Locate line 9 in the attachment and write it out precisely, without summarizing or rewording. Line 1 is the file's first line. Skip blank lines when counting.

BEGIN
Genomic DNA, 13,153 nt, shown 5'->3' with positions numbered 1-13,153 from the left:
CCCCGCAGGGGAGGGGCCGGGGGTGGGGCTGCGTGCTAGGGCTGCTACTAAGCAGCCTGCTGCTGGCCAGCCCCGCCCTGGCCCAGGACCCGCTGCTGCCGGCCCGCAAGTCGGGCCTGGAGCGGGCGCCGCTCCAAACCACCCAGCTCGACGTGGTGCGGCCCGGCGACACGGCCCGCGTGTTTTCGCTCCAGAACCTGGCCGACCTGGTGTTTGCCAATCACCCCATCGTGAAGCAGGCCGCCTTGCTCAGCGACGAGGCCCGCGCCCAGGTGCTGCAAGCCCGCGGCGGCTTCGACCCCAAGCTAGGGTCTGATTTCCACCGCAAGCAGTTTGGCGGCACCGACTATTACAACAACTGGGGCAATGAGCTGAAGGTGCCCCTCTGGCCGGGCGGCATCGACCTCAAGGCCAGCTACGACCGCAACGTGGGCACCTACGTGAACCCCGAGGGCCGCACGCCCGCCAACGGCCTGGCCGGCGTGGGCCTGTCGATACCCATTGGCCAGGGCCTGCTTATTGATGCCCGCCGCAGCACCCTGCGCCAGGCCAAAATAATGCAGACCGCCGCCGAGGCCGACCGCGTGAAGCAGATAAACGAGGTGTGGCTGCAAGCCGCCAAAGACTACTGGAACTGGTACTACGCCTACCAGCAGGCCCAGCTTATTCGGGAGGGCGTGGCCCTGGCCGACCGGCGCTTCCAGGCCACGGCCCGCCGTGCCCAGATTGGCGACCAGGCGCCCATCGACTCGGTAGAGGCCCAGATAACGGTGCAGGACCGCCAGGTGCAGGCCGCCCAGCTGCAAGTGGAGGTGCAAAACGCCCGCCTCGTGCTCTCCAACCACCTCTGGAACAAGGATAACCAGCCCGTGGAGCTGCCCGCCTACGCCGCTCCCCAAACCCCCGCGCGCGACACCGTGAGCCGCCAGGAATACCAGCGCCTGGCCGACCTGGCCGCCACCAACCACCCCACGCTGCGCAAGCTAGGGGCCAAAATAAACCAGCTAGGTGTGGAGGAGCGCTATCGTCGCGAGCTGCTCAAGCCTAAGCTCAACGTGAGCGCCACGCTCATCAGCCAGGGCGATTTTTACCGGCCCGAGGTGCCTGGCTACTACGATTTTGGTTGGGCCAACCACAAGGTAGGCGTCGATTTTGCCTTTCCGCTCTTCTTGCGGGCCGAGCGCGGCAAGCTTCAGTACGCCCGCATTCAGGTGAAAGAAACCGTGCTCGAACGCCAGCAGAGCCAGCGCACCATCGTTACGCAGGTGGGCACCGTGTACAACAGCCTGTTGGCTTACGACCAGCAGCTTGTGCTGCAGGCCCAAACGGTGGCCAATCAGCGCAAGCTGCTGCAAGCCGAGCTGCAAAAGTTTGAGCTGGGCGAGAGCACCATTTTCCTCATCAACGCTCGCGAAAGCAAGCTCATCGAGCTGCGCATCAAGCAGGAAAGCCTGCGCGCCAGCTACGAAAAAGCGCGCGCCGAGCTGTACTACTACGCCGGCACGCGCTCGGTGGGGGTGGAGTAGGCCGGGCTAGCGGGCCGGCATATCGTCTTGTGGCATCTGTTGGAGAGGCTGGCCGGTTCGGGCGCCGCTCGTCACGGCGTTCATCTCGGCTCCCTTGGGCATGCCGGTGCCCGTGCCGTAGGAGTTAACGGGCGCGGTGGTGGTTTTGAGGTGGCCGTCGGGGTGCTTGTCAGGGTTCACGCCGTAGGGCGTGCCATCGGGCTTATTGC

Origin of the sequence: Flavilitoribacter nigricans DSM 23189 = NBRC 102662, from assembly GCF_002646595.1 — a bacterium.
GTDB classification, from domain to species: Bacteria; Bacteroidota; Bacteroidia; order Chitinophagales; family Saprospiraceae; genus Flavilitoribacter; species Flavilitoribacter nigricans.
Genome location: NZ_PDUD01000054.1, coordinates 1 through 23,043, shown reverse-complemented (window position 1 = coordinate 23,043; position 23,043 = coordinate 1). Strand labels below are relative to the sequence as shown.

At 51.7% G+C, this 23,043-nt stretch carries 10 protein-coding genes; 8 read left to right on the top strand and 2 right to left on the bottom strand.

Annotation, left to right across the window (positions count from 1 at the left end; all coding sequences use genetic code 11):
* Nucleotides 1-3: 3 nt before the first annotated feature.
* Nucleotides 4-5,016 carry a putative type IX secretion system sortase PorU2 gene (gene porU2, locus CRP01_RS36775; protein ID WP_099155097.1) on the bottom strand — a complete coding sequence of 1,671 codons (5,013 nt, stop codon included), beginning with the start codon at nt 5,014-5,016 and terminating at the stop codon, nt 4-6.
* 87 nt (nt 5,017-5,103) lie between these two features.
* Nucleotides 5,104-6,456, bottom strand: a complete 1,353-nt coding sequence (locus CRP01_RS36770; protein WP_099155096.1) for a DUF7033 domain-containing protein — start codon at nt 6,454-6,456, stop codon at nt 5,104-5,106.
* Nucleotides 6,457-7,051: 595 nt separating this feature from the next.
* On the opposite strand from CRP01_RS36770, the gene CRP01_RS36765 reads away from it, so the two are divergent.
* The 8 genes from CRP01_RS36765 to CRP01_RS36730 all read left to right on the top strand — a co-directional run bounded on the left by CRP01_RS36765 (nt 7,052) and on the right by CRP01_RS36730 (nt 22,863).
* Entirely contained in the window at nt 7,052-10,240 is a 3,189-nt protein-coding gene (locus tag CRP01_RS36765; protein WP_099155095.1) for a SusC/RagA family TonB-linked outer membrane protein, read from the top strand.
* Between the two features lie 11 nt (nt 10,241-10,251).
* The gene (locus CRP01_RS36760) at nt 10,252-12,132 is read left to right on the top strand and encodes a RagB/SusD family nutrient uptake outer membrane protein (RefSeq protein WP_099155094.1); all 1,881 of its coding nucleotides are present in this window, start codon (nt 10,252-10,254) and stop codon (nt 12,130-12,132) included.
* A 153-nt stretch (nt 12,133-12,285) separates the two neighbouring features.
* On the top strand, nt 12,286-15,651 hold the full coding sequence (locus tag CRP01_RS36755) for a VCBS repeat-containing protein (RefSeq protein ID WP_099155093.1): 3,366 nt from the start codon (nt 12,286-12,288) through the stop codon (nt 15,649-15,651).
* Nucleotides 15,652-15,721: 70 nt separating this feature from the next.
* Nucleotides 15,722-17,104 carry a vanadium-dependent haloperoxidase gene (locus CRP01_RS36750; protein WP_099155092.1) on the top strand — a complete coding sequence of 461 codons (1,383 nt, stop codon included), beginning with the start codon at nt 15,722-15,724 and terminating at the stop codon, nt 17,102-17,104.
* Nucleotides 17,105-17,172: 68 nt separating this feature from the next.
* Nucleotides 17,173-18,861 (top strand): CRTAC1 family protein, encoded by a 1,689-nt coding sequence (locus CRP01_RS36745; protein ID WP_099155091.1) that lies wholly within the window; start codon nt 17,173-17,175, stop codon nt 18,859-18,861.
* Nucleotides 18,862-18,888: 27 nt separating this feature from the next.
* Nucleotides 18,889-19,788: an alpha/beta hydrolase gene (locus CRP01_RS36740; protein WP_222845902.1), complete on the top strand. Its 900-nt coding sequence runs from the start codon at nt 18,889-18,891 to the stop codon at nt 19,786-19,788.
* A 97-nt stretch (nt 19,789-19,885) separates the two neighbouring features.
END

* Nucleotides 4-5,016 carry a putative type IX secretion system sortase PorU2 gene (gene porU2, locus CRP01_RS36775; protein ID WP_099155097.1) on the bottom strand — a complete coding sequence of 1,671 codons (5,013 nt, stop codon included), beginning with the start codon at nt 5,014-5,016 and terminating at the stop codon, nt 4-6.